Avoidance is also a bad motivator because it is hard to feel successful. How do you measure how well you did not binge eat? Can you feel any success from avoiding this in the morning? Or if you successfully monitor your food intake until 7 pm and then binge out on chips, did your earlier efforts count for anything? Measurable goals are much more likely to have positive outcomes.
Another big goal is to not feel ashamed. Our culture tends to think that shame is a good motivator. Shame is often used to try to motivate change in ourselves and in others. Have you read anyone’s comment about how they couldn’t imagine a mother making those kinds of choices! She should think of her children! When we are dieting, it is often to avoid the shame of how we feel we look. However, shame is a terrible motivator! When our goal is to not feel shame, we are destined to failure!
Also, nature abhors a vacuum. It is a natural process for something to fill up whatever empty space has been created. Jesus talked about this when He said in John 11:24-26
“When an impure spirit comes out of a person, it goes through arid places seeking rest and does not find it. Then it says, ‘I will return to the house I left.’ When it arrives, it finds the house swept clean and put in order. Then it goes and takes seven other spirits more wicked than itself, and they go in and live there. And the final condition of that person is worse than the first.”
So if you are merely taking a bad behavior out of your life, you are not likely to be in a healthier spot in the long term.
Since I’ve talked about what to not do (oh how flagrant those split infinitives are!), what then should you do?
First, you need to recognize that whatever behaviors you are trying to change have served some purpose in your life. Let’s for example take overeating (since I can identify with that). It has been doing something (making you feel less sad, less bored, less insecure, something). When you take it out, it leaves a vacuum. Which screams so be filled by something (because you haven’t fixed why you were eating). Fixing the reason takes longer and can be accomplished little by little. So replacing the overeating with something is necessary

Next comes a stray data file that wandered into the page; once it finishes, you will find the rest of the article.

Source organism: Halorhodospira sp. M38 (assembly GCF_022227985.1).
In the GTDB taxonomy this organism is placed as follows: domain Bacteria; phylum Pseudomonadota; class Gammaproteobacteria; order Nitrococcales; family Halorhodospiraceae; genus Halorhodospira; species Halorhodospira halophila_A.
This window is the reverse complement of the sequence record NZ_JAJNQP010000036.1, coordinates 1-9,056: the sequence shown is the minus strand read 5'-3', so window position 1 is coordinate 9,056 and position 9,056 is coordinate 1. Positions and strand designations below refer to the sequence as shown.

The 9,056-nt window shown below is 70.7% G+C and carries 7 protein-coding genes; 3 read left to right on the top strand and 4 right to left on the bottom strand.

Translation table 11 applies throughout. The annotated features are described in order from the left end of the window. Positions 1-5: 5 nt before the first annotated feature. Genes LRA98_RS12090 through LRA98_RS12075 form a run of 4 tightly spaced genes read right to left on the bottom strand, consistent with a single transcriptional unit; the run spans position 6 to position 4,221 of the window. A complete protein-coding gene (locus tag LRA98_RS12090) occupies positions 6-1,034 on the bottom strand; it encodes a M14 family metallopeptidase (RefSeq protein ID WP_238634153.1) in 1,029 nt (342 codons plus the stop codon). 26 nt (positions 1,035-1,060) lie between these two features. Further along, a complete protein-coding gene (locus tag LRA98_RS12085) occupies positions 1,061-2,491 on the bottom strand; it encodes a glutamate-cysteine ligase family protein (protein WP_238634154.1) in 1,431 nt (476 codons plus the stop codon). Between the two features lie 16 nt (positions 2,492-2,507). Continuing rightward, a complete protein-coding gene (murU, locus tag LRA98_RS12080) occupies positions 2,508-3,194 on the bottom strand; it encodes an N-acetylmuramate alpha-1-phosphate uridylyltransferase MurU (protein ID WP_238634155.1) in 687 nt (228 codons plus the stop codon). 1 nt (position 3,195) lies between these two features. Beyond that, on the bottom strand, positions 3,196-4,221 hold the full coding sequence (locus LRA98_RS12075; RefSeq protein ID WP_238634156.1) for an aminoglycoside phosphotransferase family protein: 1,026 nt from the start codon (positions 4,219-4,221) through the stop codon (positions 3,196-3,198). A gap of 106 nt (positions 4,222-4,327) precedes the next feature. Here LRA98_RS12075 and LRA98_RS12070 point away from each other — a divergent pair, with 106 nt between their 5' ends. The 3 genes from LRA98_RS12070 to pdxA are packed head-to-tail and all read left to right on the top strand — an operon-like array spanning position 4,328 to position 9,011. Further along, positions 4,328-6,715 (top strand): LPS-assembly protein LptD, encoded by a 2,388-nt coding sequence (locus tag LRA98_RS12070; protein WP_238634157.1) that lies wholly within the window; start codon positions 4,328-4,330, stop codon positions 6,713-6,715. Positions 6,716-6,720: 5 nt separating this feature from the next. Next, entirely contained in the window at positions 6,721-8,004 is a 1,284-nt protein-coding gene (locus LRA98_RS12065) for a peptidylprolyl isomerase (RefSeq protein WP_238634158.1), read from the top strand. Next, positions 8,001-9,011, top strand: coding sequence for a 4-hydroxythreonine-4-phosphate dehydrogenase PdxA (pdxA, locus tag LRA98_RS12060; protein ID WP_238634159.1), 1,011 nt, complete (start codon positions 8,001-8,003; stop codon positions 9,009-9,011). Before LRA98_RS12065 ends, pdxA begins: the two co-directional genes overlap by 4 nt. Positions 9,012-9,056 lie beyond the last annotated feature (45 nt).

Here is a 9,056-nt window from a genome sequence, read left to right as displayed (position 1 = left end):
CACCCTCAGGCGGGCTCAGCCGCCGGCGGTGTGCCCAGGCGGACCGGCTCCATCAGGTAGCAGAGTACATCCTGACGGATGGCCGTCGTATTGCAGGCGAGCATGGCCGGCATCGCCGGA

This is where positive reinforcement can come in. Positive reinforcement is adding some reward for behaviors that you want to see. I have recently made myself a list of things to accomplish in a week, and I give myself a check mark every time I do one. Is this elementary? It seems like it. However, it works. It sets my mind on the things that I want instead of setting my focus on the things I want to avoid. And just like how in driving you are supposed to focus on the middle of your lane instead of the lines because you will drift toward what you are looking at, you are more likely to hit what you are focused on. So focus on victory!
Need this to be a little less theoretical and more concrete? Here are some ideas for a plan to go towards health:
- increase water intake
- increase exercise (which lowers appetite)
- set aside time for meditation (which will help you recognize why you are overeating)
- set sleep goals (because when we are tired, our bodies need more calories to stay alert)
- set social goals
- set self-care goals